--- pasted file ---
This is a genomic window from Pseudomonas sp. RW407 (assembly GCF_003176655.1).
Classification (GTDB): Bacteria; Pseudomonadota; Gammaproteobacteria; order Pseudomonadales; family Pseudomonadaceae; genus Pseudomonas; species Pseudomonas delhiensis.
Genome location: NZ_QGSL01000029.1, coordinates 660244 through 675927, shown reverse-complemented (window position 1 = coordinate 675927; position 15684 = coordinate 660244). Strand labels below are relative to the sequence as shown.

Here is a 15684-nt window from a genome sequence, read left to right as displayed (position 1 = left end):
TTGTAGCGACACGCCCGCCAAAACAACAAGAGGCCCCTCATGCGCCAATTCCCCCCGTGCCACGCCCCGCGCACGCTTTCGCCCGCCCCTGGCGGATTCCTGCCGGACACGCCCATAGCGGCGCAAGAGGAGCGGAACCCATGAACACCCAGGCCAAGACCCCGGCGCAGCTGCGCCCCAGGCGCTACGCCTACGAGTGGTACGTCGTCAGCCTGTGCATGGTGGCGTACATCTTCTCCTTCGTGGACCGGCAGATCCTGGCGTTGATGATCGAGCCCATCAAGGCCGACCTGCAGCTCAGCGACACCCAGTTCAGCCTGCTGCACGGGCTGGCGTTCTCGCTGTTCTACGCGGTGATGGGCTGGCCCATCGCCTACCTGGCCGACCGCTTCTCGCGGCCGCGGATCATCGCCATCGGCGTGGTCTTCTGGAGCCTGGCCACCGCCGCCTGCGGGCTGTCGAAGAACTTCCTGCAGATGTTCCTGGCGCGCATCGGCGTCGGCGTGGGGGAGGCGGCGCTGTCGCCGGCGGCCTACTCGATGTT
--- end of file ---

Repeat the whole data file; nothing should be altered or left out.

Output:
This is a genomic window from Pseudomonas sp. RW407 (assembly GCF_003176655.1).
Classification (GTDB): Bacteria; Pseudomonadota; Gammaproteobacteria; order Pseudomonadales; family Pseudomonadaceae; genus Pseudomonas; species Pseudomonas delhiensis.
Genome location: NZ_QGSL01000029.1, coordinates 660244 through 675927, shown reverse-complemented (window position 1 = coordinate 675927; position 15684 = coordinate 660244). Strand labels below are relative to the sequence as shown.

Here is a 15684-nt window from a genome sequence, read left to right as displayed (position 1 = left end):
TTGTAGCGACACGCCCGCCAAAACAACAAGAGGCCCCTCATGCGCCAATTCCCCCCGTGCCACGCCCCGCGCACGCTTTCGCCCGCCCCTGGCGGATTCCTGCCGGACACGCCCATAGCGGCGCAAGAGGAGCGGAACCCATGAACACCCAGGCCAAGACCCCGGCGCAGCTGCGCCCCAGGCGCTACGCCTACGAGTGGTACGTCGTCAGCCTGTGCATGGTGGCGTACATCTTCTCCTTCGTGGACCGGCAGATCCTGGCGTTGATGATCGAGCCCATCAAGGCCGACCTGCAGCTCAGCGACACCCAGTTCAGCCTGCTGCACGGGCTGGCGTTCTCGCTGTTCTACGCGGTGATGGGCTGGCCCATCGCCTACCTGGCCGACCGCTTCTCGCGGCCGCGGATCATCGCCATCGGCGTGGTCTTCTGGAGCCTGGCCACCGCCGCCTGCGGGCTGTCGAAGAACTTCCTGCAGATGTTCCTGGCGCGCATCGGCGTCGGCGTGGGGGAGGCGGCGCTGTCGCCGGCGGCCTACTCGATGTT